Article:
Poland’s chief rabbi, Michael Schudrich, has the air of someone who enjoys being a little unorthodox. I suppose you have to be to leave behind a comfortable Upper West Side upbringing, spend six years leading a community in Japan, and after that set up shop in post-Communist Poland. He’s an Orthodox rabbi who was originally ordained at the Jewish Theological Seminary, a vegetarian in a meat-and-potatoes country, and seemed to relish telling me about seeing the Grateful Dead perform at Nassau Coliseum in 1973.
For the better part of 20 years, Schudrich has been working to revive Jewish life in Poland. And judging from his schedule over the past 10 days, which he struggled to recall over Shabbat dinner at the Nozyk Synagogue — the only remaining one in Warsaw — he’s got his plate full. Among his activities in recent days were numerous visits to supervise the kashrut of food production facilities around the country, inspecting several of the country’s 1,200 Jewish cemeteries, putting out various communal fires, lecturing to Polish students, and greeting VIce President Joe Biden during his visit to the Warsaw Ghetto Uprising memorial.
Interacting with heads of state is par for the course for Schudrich, who seems to enjoy an influence unwarranted by the comparatively small community over which he presides. Several times in our discussion he mentioned Poland’s president, Lech Kaczynski, making me wonder whether he has the head of state on speed dial. And recently he was at the center of a British political row when comments he made about a controversial Polish politician were used to beat up on the leader of the Tories, David Cameron. Schudrich told me his comments were grossly misinterpreted.
Other than Britain’s top rabbi, Jonathan Sacks, I can scarcely think of another chief rabbi who is quoted as frequently and enjoys that kind of access. Come to think of it, other than Schudrich and Sacks, I can barely even name another chief rabbi.
Over dinner, Schudrich sketched out the two main story lines of Jewish life in Poland today. One is the slow but steady trickle of Poles with Jewish roots seeking greater understanding of their faith. The other is the growing interest among non-Jewish Poles in things Jewish. These two distinct but related phenomena are the crux of the Polish Jewish story as it is now unfolding.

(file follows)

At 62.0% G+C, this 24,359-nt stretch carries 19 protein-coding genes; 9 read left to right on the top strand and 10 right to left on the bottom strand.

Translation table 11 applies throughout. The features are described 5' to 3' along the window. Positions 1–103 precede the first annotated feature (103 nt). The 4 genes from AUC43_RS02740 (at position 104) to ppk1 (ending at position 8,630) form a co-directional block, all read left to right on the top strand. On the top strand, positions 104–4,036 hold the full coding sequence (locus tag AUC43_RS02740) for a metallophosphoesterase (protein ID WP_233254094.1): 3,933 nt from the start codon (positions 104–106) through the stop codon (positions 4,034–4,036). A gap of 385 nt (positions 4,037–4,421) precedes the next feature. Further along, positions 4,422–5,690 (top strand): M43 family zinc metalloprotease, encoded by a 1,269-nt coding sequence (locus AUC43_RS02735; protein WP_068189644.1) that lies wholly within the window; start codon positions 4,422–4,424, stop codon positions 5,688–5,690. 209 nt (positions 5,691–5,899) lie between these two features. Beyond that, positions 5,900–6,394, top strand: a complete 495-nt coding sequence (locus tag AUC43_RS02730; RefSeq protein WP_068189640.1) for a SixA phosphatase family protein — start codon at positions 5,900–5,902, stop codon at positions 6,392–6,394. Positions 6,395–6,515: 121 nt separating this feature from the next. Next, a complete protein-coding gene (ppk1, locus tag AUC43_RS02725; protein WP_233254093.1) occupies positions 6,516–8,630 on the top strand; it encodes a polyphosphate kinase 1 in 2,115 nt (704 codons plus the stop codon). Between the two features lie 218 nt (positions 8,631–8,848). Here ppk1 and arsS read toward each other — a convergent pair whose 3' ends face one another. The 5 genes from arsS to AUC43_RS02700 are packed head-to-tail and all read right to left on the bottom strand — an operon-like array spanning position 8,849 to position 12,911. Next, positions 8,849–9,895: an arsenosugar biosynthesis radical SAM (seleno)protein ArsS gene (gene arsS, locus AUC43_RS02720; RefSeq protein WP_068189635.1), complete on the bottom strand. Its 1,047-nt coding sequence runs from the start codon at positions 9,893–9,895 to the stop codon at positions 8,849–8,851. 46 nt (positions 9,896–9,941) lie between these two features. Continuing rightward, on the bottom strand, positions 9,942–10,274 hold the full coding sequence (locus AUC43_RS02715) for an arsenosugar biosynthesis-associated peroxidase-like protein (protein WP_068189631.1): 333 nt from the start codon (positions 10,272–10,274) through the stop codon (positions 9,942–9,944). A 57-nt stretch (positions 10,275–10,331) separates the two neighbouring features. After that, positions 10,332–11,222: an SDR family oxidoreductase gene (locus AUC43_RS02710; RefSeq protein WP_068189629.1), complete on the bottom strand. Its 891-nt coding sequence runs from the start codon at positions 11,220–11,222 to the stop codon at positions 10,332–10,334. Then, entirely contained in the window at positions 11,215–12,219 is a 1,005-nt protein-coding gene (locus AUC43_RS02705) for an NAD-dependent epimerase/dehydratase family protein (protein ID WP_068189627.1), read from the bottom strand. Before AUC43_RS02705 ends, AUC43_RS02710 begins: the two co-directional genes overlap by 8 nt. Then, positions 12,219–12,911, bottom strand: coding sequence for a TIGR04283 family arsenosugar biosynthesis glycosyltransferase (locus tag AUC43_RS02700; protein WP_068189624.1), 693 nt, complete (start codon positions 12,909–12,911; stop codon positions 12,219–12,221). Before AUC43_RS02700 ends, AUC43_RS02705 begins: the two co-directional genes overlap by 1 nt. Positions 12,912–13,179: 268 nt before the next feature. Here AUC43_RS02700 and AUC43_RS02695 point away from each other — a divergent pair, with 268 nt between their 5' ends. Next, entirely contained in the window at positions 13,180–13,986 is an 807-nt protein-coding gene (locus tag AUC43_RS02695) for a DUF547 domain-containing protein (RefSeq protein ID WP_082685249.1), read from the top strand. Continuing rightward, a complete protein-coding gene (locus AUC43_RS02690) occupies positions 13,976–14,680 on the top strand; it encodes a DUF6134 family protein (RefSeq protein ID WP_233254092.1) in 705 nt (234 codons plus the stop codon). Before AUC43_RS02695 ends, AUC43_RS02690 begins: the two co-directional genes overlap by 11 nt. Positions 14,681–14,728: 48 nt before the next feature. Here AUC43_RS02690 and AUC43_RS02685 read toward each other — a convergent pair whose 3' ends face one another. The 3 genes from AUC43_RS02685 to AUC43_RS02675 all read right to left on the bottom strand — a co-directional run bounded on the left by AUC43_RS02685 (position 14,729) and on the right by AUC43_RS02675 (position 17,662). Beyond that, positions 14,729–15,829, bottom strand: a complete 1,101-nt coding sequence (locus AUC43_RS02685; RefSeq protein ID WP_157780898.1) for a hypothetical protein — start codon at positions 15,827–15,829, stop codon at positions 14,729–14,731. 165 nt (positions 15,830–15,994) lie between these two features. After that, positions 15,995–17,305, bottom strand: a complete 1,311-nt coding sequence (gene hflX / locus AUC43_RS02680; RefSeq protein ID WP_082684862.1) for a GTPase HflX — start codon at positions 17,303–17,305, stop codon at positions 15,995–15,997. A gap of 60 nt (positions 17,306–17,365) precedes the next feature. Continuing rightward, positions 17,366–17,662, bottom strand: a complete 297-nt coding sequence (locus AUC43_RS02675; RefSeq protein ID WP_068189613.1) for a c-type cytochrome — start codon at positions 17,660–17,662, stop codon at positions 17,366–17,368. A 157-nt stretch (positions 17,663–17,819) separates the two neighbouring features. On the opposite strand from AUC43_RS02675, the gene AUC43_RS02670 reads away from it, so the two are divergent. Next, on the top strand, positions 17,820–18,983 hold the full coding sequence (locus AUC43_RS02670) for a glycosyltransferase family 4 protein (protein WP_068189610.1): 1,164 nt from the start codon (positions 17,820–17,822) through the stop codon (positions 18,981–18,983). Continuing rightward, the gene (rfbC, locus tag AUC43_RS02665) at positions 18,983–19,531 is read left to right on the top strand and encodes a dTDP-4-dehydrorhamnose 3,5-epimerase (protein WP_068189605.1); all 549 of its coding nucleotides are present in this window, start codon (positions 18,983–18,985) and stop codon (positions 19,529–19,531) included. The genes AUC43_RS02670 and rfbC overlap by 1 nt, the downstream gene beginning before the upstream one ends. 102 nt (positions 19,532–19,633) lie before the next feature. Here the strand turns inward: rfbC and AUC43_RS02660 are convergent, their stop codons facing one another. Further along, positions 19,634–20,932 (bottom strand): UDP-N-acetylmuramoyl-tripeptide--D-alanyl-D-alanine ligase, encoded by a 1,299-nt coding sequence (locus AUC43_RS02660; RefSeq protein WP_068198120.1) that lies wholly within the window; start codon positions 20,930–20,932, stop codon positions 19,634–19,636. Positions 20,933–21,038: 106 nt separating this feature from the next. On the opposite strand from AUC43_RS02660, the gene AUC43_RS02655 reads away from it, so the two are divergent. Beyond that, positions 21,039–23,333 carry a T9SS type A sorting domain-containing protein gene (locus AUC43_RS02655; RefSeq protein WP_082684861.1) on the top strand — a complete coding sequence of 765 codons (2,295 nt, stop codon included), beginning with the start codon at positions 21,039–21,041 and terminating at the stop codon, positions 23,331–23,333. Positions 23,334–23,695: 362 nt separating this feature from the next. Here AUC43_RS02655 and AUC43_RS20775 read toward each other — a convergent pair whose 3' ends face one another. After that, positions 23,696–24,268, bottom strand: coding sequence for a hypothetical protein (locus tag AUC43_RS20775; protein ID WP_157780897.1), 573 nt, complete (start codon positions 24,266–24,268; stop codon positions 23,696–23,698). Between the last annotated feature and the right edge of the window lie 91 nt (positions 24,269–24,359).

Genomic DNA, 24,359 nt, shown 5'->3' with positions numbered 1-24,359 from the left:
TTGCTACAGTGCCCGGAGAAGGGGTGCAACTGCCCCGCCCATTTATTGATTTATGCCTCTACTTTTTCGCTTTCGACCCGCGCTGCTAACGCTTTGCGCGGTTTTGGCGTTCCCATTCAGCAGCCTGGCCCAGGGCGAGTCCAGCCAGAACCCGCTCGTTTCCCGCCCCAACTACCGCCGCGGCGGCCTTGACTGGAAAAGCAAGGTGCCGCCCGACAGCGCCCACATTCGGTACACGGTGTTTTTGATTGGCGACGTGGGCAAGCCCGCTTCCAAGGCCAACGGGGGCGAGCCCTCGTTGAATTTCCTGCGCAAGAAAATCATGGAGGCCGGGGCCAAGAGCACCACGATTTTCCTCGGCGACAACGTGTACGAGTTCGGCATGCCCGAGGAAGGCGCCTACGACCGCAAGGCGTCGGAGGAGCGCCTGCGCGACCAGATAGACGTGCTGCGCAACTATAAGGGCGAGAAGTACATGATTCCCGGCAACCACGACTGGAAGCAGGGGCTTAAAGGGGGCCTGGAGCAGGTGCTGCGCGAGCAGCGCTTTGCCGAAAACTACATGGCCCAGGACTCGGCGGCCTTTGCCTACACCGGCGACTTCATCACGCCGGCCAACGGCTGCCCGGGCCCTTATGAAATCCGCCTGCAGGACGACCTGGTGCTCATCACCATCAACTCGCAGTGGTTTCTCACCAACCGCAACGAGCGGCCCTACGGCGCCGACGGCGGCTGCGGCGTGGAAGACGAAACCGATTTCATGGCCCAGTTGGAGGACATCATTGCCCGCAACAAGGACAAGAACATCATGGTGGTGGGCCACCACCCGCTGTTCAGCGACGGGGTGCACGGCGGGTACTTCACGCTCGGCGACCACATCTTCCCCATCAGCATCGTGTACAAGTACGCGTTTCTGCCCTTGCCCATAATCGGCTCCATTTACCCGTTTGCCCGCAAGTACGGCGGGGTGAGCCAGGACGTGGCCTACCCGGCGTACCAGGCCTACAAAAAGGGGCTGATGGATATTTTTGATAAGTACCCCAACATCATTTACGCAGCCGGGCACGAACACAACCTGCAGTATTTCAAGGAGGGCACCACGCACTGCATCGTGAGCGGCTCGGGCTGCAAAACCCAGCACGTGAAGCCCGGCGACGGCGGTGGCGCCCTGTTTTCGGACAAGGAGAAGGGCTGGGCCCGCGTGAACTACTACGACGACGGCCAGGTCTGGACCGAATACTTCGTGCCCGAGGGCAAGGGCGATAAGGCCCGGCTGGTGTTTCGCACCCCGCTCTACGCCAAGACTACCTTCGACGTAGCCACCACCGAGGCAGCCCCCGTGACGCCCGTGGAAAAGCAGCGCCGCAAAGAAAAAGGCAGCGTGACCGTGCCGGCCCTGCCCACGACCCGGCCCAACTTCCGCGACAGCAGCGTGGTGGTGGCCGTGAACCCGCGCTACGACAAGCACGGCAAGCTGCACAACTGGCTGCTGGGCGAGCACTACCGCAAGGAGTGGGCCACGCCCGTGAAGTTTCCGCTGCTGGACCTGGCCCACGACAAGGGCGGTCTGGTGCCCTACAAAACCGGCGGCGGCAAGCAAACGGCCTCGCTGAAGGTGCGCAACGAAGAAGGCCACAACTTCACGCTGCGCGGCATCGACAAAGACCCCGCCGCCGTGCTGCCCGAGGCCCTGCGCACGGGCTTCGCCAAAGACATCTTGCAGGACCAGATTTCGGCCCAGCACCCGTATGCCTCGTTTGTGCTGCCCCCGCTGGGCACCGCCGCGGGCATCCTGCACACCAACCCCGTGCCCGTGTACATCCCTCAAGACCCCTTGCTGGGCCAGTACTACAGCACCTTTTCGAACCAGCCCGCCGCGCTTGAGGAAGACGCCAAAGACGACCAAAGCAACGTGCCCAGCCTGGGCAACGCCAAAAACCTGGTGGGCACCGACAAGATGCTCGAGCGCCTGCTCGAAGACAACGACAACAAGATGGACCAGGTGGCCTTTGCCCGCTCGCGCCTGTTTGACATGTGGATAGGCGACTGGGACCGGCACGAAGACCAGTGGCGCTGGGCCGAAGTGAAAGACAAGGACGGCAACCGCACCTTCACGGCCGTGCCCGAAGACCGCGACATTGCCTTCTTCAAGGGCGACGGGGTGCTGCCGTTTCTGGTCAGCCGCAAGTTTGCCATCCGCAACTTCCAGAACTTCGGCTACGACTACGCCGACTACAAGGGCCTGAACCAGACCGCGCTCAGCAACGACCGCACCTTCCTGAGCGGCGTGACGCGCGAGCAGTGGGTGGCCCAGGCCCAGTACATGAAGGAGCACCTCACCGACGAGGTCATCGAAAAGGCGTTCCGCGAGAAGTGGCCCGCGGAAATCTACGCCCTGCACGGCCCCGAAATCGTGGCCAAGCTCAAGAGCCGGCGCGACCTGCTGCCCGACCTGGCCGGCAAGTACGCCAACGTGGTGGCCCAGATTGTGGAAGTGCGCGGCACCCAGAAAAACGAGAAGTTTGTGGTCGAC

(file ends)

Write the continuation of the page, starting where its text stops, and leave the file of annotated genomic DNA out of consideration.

I then asked Schudrich, as I have virtually every important community figure I’ve encountered in Europe, about the major challenges facing his community. The answer: Finding people for his followers to marry. In one form or another, that’s the same response I’ve heard everywhere.
What does it mean that communities in Central and Eastern Europe, despite their incredible histories, see their main challenges in terms nearly identical to what Jewish leaders everywhere are facing: continuity, affiliation, intermarriage and the like? (Americans might throw in fundraising too.) Schudrich suggested the answer that has been poking around the back of my head for three weeks now: Europe has grown up.
After the Holocaust, Jewish communities in Europe faced the daunting task of reassembling the shards of communal life. In the East, after the fall of Communism, they had to gather up all these lost souls denied access to their religious heritage. Both these processes are still ongoing and will be for some time. But something is shifting.
After the plates were cleared and the room emptied out, we continued talking for close to an hour. Schudrich was plainly exhausted, but seemed unhurried. I had planned to go meet with a group of younger Jews, and Schudrich accompanied me up two flights of a rickety wooden staircase to a low-ceilinged room on the top floor where the group was having dinner. We took seats and Schudrich continued to shmooze, offering a short commentary on the weekly Torah portion in Polish (he still needs help with a word here and there, but otherwise he was in firm command). He bantered easily with the dozen or so people gathered around a crowded table.
Many of them, he told me, are the grandchildren of Ghetto fighters. Many of their parents were active in Solidarity and the struggle against Communism. They are, in short, kids with a heroic lineage whose greatest struggle may be a personal one: to reclaim their Jewish identities.
"They are looking for their revolution," Schudrich said.